Critical contacts made between the RNA polymerase (RNAP) holoenzyme and promoter DNA modulate not only the strength of promoter binding, but also the frequency and timing of promoter escape during transcription. Here, we describe a single-molecule optical-trapping assay to study transcription initiation in real time, and use it to map contacts formed between σ70 RNAP holoenzyme from E. coli and the T7A1 promoter, as well as to observe the remodeling of those contacts during the transition to the elongation phase. The strong binding contacts identified in certain well-known promoter regions, such as the -35 and -10 elements, do not necessarily coincide with the most highly conserved portions of these sequences. Strong contacts formed within the spacer region (-10 to -35) and with the -10 element are essential for initiation and promoter escape, respectively, and the holoenzyme releases contacts with promoter elements in a non-sequential fashion during escape.
View details for PubMedID 29079833
View details for PubMedCentralID PMC5660091
Direct observation of processive exoribonuclease motion using optical tweezers
PROCEEDINGS OF THE NATIONAL ACADEMY OF SCIENCES OF THE UNITED STATES OF AMERICA
2015; 112 (49): 15101-15106
Bacterial RNases catalyze the turnover of RNA and are essential for gene expression and quality surveillance of transcripts. In Escherichia coli, the exoribonucleases RNase R and polynucleotide phosphorylase (PNPase) play critical roles in degrading RNA. Here, we developed an optical-trapping assay to monitor the translocation of individual enzymes along RNA-based substrates. Single-molecule records of motion reveal RNase R to be highly processive: one molecule can unwind over 500 bp of a structured substrate. However, enzyme progress is interrupted by pausing and stalling events that can slow degradation in a sequence-dependent fashion. We found that the distance traveled by PNPase through structured RNA is dependent on the A+U content of the substrate and that removal of its KH and S1 RNA-binding domains can reduce enzyme processivity without affecting the velocity. By a periodogram analysis of single-molecule records, we establish that PNPase takes discrete steps of six or seven nucleotides. These findings, in combination with previous structural and biochemical data, support an asymmetric inchworm mechanism for PNPase motion. The assay developed here for RNase R and PNPase is well suited to studies of other exonucleases and helicases.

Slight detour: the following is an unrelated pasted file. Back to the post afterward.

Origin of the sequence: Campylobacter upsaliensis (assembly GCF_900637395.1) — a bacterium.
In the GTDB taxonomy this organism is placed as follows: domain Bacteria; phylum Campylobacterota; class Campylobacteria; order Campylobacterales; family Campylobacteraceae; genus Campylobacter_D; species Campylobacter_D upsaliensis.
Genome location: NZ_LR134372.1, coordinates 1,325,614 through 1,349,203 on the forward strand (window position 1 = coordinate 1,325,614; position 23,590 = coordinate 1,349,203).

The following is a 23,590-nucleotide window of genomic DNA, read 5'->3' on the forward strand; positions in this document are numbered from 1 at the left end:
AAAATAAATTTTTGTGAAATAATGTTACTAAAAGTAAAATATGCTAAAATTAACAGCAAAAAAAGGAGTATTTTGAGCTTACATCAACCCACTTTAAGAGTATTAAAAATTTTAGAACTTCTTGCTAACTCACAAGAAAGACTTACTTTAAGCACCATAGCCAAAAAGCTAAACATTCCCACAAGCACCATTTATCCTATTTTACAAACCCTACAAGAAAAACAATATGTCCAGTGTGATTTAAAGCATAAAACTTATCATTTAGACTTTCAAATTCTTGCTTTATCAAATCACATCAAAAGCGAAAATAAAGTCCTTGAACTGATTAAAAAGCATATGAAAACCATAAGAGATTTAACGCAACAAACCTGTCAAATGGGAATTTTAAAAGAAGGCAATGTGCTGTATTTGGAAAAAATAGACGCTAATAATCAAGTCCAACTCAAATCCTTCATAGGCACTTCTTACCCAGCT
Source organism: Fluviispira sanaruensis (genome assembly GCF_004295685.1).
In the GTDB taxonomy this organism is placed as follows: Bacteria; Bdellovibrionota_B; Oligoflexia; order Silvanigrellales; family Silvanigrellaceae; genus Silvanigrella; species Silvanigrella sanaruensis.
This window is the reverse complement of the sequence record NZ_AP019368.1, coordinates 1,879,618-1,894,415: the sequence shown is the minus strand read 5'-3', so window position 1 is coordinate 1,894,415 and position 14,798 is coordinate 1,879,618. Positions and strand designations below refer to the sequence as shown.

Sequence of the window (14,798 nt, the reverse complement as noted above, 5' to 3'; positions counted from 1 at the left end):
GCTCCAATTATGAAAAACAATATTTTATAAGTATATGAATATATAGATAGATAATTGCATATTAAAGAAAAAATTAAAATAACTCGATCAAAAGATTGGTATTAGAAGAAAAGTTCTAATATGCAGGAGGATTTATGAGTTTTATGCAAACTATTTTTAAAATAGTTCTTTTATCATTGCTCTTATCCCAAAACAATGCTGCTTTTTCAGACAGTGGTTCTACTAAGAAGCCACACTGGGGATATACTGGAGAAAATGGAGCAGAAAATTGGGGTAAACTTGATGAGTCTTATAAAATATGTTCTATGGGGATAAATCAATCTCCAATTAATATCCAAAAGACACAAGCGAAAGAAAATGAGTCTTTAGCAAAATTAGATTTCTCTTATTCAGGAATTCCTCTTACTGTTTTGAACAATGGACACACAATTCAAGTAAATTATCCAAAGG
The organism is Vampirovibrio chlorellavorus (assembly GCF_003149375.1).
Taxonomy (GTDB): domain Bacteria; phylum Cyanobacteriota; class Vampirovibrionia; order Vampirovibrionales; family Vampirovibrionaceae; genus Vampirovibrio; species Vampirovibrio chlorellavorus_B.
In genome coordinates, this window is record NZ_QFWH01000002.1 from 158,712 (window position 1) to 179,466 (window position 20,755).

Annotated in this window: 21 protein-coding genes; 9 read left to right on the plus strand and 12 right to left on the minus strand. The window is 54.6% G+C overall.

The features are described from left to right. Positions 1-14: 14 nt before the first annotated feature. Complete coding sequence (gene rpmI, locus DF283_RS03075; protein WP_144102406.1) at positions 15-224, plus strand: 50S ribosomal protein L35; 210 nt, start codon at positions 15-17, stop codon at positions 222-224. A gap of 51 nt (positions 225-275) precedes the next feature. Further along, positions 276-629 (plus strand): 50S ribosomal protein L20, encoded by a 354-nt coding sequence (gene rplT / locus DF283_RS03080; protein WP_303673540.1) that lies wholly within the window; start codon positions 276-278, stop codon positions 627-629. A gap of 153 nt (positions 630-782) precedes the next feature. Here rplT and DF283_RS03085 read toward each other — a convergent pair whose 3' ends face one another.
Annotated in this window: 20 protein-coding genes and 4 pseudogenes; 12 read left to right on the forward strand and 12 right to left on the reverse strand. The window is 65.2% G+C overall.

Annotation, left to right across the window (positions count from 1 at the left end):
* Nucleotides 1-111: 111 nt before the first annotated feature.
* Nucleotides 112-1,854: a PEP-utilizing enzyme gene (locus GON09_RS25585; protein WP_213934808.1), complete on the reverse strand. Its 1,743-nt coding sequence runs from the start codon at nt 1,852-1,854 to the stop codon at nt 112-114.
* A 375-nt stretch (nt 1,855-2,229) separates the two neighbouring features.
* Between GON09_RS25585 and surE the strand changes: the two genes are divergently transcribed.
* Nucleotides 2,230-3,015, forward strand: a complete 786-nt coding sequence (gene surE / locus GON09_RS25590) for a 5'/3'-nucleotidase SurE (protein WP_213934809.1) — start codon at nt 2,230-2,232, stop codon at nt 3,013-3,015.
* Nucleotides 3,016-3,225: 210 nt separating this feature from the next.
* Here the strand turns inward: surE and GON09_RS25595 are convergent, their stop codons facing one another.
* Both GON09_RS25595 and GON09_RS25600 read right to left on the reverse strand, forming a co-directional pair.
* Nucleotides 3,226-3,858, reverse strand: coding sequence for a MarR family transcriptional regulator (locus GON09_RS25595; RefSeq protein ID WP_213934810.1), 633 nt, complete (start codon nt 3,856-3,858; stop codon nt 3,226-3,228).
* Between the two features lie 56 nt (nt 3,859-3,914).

View details for DOI 10.1073/pnas.1514028112
View details for Web of Science ID 000365989800041
View details for PubMedID 26598710
Real-time observation of the initiation of RNA polymerase II transcription.
2015; 525 (7568): 274-277
Biochemical and structural studies have shown that the initiation of RNA polymerase II transcription proceeds in the following stages: assembly of the polymerase with general transcription factors and promoter DNA in a 'closed' preinitiation complex (PIC); unwinding of about 15 base pairs of the promoter DNA to form an 'open' complex; scanning downstream to a transcription start site; synthesis of a short transcript, thought to be about 10 nucleotides long; and promoter escape. Here we have assembled a 32-protein, 1.5-megadalton PIC derived from Saccharomyces cerevisiae, and observe subsequent initiation processes in real time with optical tweezers. Contrary to expectation, scanning driven by the transcription factor IIH involved the rapid opening of an extended transcription bubble, averaging 85 base pairs, accompanied by the synthesis of a transcript up to the entire length of the extended bubble, followed by promoter escape. PICs that failed to achieve promoter escape nevertheless formed open complexes and extended bubbles, which collapsed back to closed or open complexes, resulting in repeated futile scanning.
View details for DOI 10.1038/nature14882
View details for PubMedID 26331540
lncRNA Structure: Message to the Heart.
2016; 64 (1): 1-2